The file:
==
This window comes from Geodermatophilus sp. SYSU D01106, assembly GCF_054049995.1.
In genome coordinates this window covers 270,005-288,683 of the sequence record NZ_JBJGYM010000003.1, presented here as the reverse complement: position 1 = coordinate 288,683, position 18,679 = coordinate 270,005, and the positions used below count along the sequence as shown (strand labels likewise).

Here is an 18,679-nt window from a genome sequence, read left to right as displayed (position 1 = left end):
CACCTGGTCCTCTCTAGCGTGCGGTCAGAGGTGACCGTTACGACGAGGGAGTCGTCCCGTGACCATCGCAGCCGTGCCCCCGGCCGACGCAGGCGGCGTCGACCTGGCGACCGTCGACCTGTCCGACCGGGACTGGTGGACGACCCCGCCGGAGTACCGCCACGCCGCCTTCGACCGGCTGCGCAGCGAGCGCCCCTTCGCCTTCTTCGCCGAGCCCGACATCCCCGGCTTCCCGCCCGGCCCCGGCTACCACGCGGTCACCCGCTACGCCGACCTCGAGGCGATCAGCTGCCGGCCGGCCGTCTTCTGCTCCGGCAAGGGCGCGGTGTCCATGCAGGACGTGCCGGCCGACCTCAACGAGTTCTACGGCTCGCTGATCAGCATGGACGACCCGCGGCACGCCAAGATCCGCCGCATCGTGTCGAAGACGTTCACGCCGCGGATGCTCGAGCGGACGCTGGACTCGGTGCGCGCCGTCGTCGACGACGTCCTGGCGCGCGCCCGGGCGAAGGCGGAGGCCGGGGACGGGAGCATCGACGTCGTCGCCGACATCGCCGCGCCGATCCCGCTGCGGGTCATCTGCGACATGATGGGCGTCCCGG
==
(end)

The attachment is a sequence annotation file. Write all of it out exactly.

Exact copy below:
This window comes from Geodermatophilus sp. SYSU D01106, assembly GCF_054049995.1.
In genome coordinates this window covers 270,005-288,683 of the sequence record NZ_JBJGYM010000003.1, presented here as the reverse complement: position 1 = coordinate 288,683, position 18,679 = coordinate 270,005, and the positions used below count along the sequence as shown (strand labels likewise).

Here is an 18,679-nt window from a genome sequence, read left to right as displayed (position 1 = left end):
CACCTGGTCCTCTCTAGCGTGCGGTCAGAGGTGACCGTTACGACGAGGGAGTCGTCCCGTGACCATCGCAGCCGTGCCCCCGGCCGACGCAGGCGGCGTCGACCTGGCGACCGTCGACCTGTCCGACCGGGACTGGTGGACGACCCCGCCGGAGTACCGCCACGCCGCCTTCGACCGGCTGCGCAGCGAGCGCCCCTTCGCCTTCTTCGCCGAGCCCGACATCCCCGGCTTCCCGCCCGGCCCCGGCTACCACGCGGTCACCCGCTACGCCGACCTCGAGGCGATCAGCTGCCGGCCGGCCGTCTTCTGCTCCGGCAAGGGCGCGGTGTCCATGCAGGACGTGCCGGCCGACCTCAACGAGTTCTACGGCTCGCTGATCAGCATGGACGACCCGCGGCACGCCAAGATCCGCCGCATCGTGTCGAAGACGTTCACGCCGCGGATGCTCGAGCGGACGCTGGACTCGGTGCGCGCCGTCGTCGACGACGTCCTGGCGCGCGCCCGGGCGAAGGCGGAGGCCGGGGACGGGAGCATCGACGTCGTCGCCGACATCGCCGCGCCGATCCCGCTGCGGGTCATCTGCGACATGATGGGCGTCCCGG